People who are untalented tend to be drawn (hah!) to non-representational art. They are drawn to non-representational art because they aren't very good at drawing human figures. They can't get the hands right.

Henry said...

Many years ago the art critic Peter Schjeldahl gave a lecture at my school. In the Q&A one of the students -- not one of the fine art students -- asked him if he had become an art critic because he wasn't good enough to be an artist. Schjeldahl paused and said, "I am an artist. I am a poet. It is not, perhaps, a prominent art form these days."

I've always carried that thought with me. There is art, and there is the ego trip of being an artist. They aren't the same thing. I'm not sure how one even becomes a failed artist, except as an injury to the ego.

I am an even better failed artist than Salz, I submit, because I gave up on the type of art I studied (painting) and have never missed it.

Henry said...

People who are untalented tend to be drawn (hah!) to non-representational art.

In my experience the opposite is the case. People who are untalented tend to paint pasty portraits and clunky landscapes.

buwaya said...

He has a certain lack of craft. But then I'm old fashioned.

Also, Dante is a very very personal, very biological sort of fellow, all those characters chat, present themselves as people with voices and faces, and bleed and burn or freeze, and very graphic in architectural description also. Abstract geometry without people or a sense of place misses the point. Gustave Dore got it right.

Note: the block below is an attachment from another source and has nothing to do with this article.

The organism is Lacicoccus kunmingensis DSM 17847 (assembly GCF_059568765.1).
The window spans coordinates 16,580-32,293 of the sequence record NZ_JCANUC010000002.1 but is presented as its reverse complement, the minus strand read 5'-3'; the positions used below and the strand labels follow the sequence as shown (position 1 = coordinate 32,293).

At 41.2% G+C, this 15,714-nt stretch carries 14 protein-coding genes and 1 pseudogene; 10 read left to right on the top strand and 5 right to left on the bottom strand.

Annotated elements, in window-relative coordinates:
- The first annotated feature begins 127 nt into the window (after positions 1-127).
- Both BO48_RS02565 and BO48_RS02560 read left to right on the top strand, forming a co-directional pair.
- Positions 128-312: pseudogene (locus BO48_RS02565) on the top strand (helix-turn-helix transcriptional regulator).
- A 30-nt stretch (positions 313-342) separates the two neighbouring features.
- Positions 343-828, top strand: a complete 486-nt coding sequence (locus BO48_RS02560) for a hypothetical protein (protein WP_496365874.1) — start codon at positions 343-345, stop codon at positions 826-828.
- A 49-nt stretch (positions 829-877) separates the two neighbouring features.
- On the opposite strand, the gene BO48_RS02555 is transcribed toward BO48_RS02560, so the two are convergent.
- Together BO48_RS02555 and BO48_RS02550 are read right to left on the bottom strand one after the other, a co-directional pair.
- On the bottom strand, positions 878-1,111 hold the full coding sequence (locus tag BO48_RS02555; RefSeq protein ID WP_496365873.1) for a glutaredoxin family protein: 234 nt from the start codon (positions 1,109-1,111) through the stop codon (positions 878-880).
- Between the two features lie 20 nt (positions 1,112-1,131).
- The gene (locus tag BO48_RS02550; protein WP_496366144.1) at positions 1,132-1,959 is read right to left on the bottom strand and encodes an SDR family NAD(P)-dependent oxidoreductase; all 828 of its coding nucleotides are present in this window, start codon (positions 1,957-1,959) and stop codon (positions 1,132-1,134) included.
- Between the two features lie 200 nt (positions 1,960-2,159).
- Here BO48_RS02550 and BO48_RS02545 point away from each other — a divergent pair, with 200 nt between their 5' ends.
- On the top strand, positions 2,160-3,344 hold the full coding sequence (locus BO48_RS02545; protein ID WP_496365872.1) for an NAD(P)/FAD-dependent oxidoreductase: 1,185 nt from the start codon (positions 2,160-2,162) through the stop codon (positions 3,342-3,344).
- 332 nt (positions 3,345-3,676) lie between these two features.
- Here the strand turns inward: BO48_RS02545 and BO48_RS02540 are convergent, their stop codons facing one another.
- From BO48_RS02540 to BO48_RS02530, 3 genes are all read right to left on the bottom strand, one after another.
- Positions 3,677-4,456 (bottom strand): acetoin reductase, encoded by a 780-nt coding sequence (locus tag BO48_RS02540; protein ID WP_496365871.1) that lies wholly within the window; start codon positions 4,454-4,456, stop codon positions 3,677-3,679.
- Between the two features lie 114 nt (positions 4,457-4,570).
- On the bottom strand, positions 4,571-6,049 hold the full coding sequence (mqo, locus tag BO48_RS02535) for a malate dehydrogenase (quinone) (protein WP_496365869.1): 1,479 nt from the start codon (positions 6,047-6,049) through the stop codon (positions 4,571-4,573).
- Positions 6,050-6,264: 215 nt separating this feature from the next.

And speaking of speaking of art - what was the old saying - critics talk about art, artists talk about paint.

veni vidi vici said...

I feel that way playing some of my old demo tapes from years ago. I get somewhat lost in the moment and reconnect with how great it all sounded to me when I was writing and recording those songs...

Then, I play a tape for someone and within seconds I'm painfully aware (at least this art critic is on point with his adjectives) of how mundane is the summation of my talents.

*sigh*

J2 said...

I don't understand why his response is disappointing to you. What are some of the cleverer ways to express his response.
Does everything need to be judged as "repartee"?

Give him a break, he admits he's a failure.

AReasonableMan said...

Within some ethnic groups there can be considerable social pressure to be, or at least appear to be, 'cultured'. Unfortunately, the distribution of artistic talent within the human population appears to be close to random, creating considerable angst for many individuals within those groups where being 'cultured' is most prized.

Nonapod said...

Weirdly I sort of like some of his pieces, although they don't conjure up Dante's Inferno in the slightest.

mockturtle said...

Looking at his work, I can see why.

tim in vermont said...